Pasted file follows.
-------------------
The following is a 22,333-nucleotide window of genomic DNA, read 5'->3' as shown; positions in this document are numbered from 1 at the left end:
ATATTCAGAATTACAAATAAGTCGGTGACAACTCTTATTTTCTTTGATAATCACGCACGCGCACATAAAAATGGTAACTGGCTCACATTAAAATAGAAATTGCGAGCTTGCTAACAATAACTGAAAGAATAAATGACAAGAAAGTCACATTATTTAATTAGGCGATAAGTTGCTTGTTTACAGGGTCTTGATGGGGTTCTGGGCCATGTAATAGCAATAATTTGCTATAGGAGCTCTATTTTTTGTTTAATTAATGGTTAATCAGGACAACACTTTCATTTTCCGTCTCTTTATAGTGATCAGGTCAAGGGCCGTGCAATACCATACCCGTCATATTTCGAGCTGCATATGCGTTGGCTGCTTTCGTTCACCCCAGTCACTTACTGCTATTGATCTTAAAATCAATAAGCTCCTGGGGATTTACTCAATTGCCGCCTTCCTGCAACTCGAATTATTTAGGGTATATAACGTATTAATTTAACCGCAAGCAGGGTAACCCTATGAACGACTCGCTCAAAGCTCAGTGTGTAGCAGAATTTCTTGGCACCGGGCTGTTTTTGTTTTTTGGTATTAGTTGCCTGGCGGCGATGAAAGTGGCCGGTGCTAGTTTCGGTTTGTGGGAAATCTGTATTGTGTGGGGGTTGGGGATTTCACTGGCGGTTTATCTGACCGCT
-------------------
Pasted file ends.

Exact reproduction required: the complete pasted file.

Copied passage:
The following is a 22,333-nucleotide window of genomic DNA, read 5'->3' as shown; positions in this document are numbered from 1 at the left end:
ATATTCAGAATTACAAATAAGTCGGTGACAACTCTTATTTTCTTTGATAATCACGCACGCGCACATAAAAATGGTAACTGGCTCACATTAAAATAGAAATTGCGAGCTTGCTAACAATAACTGAAAGAATAAATGACAAGAAAGTCACATTATTTAATTAGGCGATAAGTTGCTTGTTTACAGGGTCTTGATGGGGTTCTGGGCCATGTAATAGCAATAATTTGCTATAGGAGCTCTATTTTTTGTTTAATTAATGGTTAATCAGGACAACACTTTCATTTTCCGTCTCTTTATAGTGATCAGGTCAAGGGCCGTGCAATACCATACCCGTCATATTTCGAGCTGCATATGCGTTGGCTGCTTTCGTTCACCCCAGTCACTTACTGCTATTGATCTTAAAATCAATAAGCTCCTGGGGATTTACTCAATTGCCGCCTTCCTGCAACTCGAATTATTTAGGGTATATAACGTATTAATTTAACCGCAAGCAGGGTAACCCTATGAACGACTCGCTCAAAGCTCAGTGTGTAGCAGAATTTCTTGGCACCGGGCTGTTTTTGTTTTTTGGTATTAGTTGCCTGGCGGCGATGAAAGTGGCCGGTGCTAGTTTCGGTTTGTGGGAAATCTGTATTGTGTGGGGGTTGGGGATTTCACTGGCGGTTTATCTGACCGCT